Sunday, July 2, 2017

Grief Post-Its

I almost need post-its around the house. 

On the sliding glass door inside: “Don't look for him. He’s not coming home ever again.”

On the outside: “Don’t bother to pull the screen door shut and prop the box fan just so when you go out to weed and water; he’s not here to open the door and let the kitten out.” 

On the bathroom mirror: “He’s never going to be sleeping on the bathmat or in the tub again.” 

On my bedroom door inside: “He will not be waiting in the hall for his breakfast.” 

On the outside: “He’s not on the bed taking a nap. Go ahead and turn the overhead light on.” 

In the writing shed: “He will not need a bowl of fresh water ever again.” and "Don't look for him napping in the big chair.  He'll never be there again."

On the front door: “He is not lounging on the deck waiting for you to look for him here.”

In the office: “Don’t look out the window-he will never leap on top of the fence out there and stalk across the field, never again.” and "He won't interrupt your writing by jumping up, sticking his butt in your nose and stretching out across the keyboard ever again." and "He won't nap in Jim's chair again."

For the kitchen:
“Don’t put an extra spoonful of yogurt in a cat dish and take it in the office. He will never have it again.” and "When saving the tenderest, fattiest bits of chicken or salmon carefully unseasoned, only put a tiny bit in the tiny dish for the kitten.  Bob is not here anymore."

In the garden: “He will not meet you today to lie in the weeds and watch you.” 

And at night, before storms: “Don’t call him like you're calling your cub home. He’s never coming home again.”

Saturday, July 1, 2017

The Magnificence of Creaturehood



How you taught me that, over and over.

The way you hid when we first brought you home, then were seduced slowly, treat after treat, finally into my arms.  The way you would glare at me when I offended you.  The way you rewarded me with the fur of your back under my nose and the swish of your long, thick, lush tail over my eyes when you were pleased with me.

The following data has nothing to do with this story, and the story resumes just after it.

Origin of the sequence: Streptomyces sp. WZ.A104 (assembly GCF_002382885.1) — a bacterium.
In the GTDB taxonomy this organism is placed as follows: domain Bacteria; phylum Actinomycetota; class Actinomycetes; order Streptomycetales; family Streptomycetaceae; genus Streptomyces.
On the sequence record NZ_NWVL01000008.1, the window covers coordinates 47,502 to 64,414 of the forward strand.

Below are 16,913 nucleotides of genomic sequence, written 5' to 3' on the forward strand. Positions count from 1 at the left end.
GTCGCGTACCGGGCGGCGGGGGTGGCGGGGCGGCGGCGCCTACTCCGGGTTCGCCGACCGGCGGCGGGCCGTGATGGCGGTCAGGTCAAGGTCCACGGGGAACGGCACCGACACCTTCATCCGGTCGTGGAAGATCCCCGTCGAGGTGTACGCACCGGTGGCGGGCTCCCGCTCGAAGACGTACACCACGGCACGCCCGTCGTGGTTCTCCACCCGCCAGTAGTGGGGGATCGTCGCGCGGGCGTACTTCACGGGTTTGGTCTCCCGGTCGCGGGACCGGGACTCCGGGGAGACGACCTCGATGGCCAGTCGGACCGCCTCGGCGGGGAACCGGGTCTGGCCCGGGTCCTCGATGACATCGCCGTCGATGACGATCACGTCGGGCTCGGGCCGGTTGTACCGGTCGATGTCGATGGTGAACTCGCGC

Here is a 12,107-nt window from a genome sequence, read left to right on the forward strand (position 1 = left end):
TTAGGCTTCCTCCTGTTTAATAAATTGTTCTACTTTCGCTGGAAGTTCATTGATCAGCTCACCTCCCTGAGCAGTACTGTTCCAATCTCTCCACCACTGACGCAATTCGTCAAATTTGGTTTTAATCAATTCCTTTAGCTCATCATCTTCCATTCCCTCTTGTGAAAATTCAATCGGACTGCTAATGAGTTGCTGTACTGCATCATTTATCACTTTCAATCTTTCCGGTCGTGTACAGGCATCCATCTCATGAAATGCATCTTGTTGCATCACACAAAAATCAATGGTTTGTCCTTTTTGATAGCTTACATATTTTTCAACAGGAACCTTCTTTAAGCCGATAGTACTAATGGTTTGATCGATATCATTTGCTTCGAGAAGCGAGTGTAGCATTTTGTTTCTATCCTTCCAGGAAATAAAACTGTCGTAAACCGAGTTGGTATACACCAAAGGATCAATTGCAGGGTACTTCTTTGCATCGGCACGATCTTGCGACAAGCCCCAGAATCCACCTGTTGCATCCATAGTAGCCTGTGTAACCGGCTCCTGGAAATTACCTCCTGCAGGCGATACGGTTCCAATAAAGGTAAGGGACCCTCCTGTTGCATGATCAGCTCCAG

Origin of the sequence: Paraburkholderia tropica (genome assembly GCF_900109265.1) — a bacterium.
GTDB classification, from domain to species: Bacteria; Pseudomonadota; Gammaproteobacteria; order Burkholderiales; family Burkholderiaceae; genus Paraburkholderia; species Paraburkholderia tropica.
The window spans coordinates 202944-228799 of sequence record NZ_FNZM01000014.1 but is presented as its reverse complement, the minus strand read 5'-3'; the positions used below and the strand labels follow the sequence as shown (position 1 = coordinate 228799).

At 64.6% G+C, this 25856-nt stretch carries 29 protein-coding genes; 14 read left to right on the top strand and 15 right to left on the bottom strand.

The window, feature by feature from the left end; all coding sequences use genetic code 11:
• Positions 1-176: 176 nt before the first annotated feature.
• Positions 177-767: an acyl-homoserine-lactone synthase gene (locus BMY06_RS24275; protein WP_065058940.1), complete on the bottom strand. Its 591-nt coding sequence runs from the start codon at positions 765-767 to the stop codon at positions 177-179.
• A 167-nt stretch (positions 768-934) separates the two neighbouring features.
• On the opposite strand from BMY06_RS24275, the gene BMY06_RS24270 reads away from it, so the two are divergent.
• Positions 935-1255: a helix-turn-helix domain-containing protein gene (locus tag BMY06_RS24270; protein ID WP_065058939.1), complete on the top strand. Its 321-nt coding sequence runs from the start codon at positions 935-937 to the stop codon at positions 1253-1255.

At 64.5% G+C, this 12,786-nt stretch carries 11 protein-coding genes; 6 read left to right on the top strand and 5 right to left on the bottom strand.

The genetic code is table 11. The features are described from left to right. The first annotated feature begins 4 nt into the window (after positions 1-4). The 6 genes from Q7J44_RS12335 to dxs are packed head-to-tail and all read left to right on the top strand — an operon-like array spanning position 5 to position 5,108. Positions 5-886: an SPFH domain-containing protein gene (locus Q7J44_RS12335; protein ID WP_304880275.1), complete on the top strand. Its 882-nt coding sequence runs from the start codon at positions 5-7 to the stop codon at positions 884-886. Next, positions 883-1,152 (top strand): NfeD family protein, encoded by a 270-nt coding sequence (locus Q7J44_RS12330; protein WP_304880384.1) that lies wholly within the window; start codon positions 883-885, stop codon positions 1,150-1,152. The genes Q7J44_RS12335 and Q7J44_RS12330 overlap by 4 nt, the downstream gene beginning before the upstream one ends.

The way you'd mount the 6 foot wooden fence like it was a speed bump, pause up there on an impossibly narrow edge gripped in your big paws as you surveyed your domain of fields and woods, your territory.  The way you would slip gracefully down and then stalk through the tall grass, the muscles in your shoulders rolling under your glorious black and silver coat as you set out for adventures.

The way you would join me in the garden and lie a few feet away, available if I needed you and always reviewing the action.

The way you would climb heavily onto my chest in the middle of the night, your whiskers pressed to my face as your purr thundered, and make biscuits with your huge claws digging into my flesh; you were so beautiful that I tolerated it as long as I could, wincing and finally rolling you gently off, which sometimes got me bitten.

How you could BITE, leaving the puncture wounds rimmed with bruises.

And how you could love.

And how you maintained your pride and magnificence to the last moment, bearing your agonized breathing as casually as if it were some new fashion accessory.  The way you refused to get in the carrier one last time.  Even while gasping for every breath, you could fight.

There was so MUCH of you.

You leave a gaping sinkhole for us.

We'll try to bear it with the pride, the pride of your creaturehood.

Sunday, June 4, 2017